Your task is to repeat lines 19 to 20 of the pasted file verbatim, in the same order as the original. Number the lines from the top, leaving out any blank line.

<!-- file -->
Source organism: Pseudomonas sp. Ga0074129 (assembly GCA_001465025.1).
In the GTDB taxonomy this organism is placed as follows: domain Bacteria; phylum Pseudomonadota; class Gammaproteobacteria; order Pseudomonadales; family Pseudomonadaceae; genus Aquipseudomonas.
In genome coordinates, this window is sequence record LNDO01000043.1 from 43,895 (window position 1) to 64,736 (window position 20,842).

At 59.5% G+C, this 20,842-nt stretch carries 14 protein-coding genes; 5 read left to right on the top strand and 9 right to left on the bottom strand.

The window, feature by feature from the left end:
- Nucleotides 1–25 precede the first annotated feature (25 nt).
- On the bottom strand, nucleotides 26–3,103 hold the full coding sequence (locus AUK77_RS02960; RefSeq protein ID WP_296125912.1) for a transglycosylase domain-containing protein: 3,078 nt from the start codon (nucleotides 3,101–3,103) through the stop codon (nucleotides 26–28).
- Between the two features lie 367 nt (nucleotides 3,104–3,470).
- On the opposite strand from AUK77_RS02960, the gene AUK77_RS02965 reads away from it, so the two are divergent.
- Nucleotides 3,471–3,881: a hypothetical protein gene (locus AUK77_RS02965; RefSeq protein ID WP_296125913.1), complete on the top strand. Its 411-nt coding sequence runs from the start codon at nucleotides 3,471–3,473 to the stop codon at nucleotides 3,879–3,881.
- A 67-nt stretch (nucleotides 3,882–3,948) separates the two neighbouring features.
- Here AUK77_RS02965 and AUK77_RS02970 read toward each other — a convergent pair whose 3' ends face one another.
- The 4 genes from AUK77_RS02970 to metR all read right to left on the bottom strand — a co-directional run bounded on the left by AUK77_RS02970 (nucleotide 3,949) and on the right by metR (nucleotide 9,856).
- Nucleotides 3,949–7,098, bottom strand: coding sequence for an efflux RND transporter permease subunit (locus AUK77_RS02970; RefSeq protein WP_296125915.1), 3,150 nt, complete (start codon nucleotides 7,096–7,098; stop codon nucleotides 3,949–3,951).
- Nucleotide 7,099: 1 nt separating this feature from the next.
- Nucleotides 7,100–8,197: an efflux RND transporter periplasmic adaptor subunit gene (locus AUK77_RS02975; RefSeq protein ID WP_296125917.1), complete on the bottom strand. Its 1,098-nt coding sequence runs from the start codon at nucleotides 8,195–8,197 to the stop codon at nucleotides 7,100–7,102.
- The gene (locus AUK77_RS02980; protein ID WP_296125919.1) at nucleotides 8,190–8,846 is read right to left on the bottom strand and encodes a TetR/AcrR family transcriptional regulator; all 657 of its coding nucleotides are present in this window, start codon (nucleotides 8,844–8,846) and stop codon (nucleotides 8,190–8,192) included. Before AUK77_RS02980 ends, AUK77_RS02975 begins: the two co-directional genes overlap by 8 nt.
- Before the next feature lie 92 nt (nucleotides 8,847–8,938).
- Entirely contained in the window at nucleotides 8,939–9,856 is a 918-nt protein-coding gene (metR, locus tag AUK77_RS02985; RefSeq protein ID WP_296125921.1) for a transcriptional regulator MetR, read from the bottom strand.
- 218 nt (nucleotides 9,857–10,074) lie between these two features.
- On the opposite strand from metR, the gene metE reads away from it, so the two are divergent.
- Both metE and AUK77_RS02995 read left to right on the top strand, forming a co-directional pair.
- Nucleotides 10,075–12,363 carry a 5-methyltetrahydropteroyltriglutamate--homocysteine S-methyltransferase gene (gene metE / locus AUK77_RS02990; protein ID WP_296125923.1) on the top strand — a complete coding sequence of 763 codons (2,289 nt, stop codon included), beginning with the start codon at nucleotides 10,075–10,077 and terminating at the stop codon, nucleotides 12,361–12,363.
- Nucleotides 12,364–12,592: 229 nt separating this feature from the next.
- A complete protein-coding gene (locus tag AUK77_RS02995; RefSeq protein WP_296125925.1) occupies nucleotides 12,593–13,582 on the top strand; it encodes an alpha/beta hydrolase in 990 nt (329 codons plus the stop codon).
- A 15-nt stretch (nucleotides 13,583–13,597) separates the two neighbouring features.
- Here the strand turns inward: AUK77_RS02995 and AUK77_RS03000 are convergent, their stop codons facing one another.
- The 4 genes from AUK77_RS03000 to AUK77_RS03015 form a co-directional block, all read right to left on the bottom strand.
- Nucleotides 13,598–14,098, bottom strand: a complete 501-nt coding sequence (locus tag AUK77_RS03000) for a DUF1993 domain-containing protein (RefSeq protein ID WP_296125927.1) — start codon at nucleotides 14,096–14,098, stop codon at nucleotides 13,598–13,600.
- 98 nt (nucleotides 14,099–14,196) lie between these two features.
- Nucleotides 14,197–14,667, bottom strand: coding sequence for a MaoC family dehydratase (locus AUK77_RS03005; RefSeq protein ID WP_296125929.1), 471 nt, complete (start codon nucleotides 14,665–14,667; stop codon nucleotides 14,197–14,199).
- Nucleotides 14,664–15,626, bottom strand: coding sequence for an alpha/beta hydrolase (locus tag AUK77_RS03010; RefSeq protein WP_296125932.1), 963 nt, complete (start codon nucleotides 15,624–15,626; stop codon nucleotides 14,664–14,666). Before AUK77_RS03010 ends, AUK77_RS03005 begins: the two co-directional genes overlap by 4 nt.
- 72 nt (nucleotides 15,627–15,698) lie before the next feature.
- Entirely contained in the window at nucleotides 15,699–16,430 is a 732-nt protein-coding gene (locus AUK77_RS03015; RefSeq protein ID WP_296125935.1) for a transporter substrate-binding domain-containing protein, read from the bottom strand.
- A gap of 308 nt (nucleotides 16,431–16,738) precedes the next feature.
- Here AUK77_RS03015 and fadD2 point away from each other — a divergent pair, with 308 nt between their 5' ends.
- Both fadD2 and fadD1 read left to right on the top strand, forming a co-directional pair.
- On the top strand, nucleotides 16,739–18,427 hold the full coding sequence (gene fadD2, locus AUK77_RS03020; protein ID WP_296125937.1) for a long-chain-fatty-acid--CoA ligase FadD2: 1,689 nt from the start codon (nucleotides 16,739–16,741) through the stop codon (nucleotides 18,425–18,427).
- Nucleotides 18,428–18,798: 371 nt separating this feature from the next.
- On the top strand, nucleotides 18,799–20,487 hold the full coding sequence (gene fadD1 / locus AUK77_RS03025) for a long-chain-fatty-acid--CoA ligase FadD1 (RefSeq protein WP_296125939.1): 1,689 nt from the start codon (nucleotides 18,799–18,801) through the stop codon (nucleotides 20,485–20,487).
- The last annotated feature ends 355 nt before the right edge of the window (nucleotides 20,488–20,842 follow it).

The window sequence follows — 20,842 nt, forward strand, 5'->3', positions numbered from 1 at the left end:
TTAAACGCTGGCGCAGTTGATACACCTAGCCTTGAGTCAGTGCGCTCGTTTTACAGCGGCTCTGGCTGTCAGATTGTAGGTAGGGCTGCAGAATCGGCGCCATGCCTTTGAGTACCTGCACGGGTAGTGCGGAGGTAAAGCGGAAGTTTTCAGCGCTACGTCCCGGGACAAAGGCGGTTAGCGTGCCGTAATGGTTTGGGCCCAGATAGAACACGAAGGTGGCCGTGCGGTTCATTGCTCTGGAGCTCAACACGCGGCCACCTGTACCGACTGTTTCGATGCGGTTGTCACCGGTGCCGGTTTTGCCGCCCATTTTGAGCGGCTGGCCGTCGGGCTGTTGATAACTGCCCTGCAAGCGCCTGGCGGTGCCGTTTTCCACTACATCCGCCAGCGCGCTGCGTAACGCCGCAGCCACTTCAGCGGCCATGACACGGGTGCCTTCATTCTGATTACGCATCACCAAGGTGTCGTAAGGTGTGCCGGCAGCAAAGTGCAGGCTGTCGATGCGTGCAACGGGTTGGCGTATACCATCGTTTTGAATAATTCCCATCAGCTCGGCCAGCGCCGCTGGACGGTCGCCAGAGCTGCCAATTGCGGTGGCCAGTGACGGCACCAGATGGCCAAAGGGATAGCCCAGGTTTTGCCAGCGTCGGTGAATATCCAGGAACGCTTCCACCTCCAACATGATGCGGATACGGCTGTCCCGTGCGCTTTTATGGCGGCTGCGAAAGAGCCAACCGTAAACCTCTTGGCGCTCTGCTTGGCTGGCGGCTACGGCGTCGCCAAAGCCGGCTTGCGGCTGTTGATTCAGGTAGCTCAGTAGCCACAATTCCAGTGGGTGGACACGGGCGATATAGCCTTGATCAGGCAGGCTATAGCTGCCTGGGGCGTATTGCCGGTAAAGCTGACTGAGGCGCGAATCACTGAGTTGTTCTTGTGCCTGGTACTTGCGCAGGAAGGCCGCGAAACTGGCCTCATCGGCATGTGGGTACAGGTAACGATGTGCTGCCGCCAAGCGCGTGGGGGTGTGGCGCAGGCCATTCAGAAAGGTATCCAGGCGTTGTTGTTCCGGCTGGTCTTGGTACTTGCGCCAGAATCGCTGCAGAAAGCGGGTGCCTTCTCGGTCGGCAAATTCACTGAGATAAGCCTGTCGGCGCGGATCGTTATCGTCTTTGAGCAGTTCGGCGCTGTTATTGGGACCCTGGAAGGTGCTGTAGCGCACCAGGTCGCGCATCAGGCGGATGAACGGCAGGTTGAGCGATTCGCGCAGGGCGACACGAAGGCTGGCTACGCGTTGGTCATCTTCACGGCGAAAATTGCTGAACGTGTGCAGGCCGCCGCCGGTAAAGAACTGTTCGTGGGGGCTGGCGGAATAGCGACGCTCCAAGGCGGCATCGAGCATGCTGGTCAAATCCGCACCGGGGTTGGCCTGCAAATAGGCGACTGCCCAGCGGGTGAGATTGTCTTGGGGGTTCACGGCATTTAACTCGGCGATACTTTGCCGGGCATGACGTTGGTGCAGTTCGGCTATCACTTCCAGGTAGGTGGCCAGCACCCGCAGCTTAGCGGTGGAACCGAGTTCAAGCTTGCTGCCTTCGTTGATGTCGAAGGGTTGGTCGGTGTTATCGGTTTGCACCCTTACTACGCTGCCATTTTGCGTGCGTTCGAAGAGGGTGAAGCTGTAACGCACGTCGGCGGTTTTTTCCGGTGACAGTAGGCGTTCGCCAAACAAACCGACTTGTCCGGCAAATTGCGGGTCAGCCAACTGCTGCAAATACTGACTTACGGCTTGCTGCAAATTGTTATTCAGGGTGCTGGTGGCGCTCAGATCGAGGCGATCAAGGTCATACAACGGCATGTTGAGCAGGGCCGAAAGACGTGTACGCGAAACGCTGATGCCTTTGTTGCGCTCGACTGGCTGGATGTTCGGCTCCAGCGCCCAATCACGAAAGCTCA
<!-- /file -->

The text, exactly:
- Entirely contained in the window at nucleotides 8,939–9,856 is a 918-nt protein-coding gene (metR, locus tag AUK77_RS02985; RefSeq protein ID WP_296125921.1) for a transcriptional regulator MetR, read from the bottom strand.
- 218 nt (nucleotides 9,857–10,074) lie between these two features.